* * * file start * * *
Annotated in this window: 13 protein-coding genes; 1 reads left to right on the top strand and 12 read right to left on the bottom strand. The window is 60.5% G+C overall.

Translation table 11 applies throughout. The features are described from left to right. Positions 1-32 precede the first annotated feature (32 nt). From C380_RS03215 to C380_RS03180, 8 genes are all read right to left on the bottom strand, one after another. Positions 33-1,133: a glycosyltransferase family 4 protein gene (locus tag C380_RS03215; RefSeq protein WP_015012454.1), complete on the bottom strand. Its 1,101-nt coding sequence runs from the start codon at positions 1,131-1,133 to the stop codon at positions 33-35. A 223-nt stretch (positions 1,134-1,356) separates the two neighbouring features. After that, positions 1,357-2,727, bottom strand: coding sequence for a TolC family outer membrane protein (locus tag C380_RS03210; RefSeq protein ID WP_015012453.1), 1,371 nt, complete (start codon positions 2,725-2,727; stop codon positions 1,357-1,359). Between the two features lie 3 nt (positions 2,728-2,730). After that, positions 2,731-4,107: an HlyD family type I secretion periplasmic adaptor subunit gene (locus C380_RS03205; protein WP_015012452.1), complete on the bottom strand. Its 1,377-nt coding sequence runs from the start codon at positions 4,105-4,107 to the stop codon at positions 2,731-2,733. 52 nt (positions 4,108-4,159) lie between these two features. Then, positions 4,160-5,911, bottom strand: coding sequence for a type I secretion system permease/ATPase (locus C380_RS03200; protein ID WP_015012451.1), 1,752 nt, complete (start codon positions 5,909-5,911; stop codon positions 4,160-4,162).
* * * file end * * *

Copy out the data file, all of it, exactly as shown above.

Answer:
Annotated in this window: 13 protein-coding genes; 1 reads left to right on the top strand and 12 read right to left on the bottom strand. The window is 60.5% G+C overall.

Translation table 11 applies throughout. The features are described from left to right. Positions 1-32 precede the first annotated feature (32 nt). From C380_RS03215 to C380_RS03180, 8 genes are all read right to left on the bottom strand, one after another. Positions 33-1,133: a glycosyltransferase family 4 protein gene (locus tag C380_RS03215; RefSeq protein WP_015012454.1), complete on the bottom strand. Its 1,101-nt coding sequence runs from the start codon at positions 1,131-1,133 to the stop codon at positions 33-35. A 223-nt stretch (positions 1,134-1,356) separates the two neighbouring features. After that, positions 1,357-2,727, bottom strand: coding sequence for a TolC family outer membrane protein (locus tag C380_RS03210; RefSeq protein ID WP_015012453.1), 1,371 nt, complete (start codon positions 2,725-2,727; stop codon positions 1,357-1,359). Between the two features lie 3 nt (positions 2,728-2,730). After that, positions 2,731-4,107: an HlyD family type I secretion periplasmic adaptor subunit gene (locus C380_RS03205; protein WP_015012452.1), complete on the bottom strand. Its 1,377-nt coding sequence runs from the start codon at positions 4,105-4,107 to the stop codon at positions 2,731-2,733. 52 nt (positions 4,108-4,159) lie between these two features. Then, positions 4,160-5,911, bottom strand: coding sequence for a type I secretion system permease/ATPase (locus C380_RS03200; protein ID WP_015012451.1), 1,752 nt, complete (start codon positions 5,909-5,911; stop codon positions 4,160-4,162).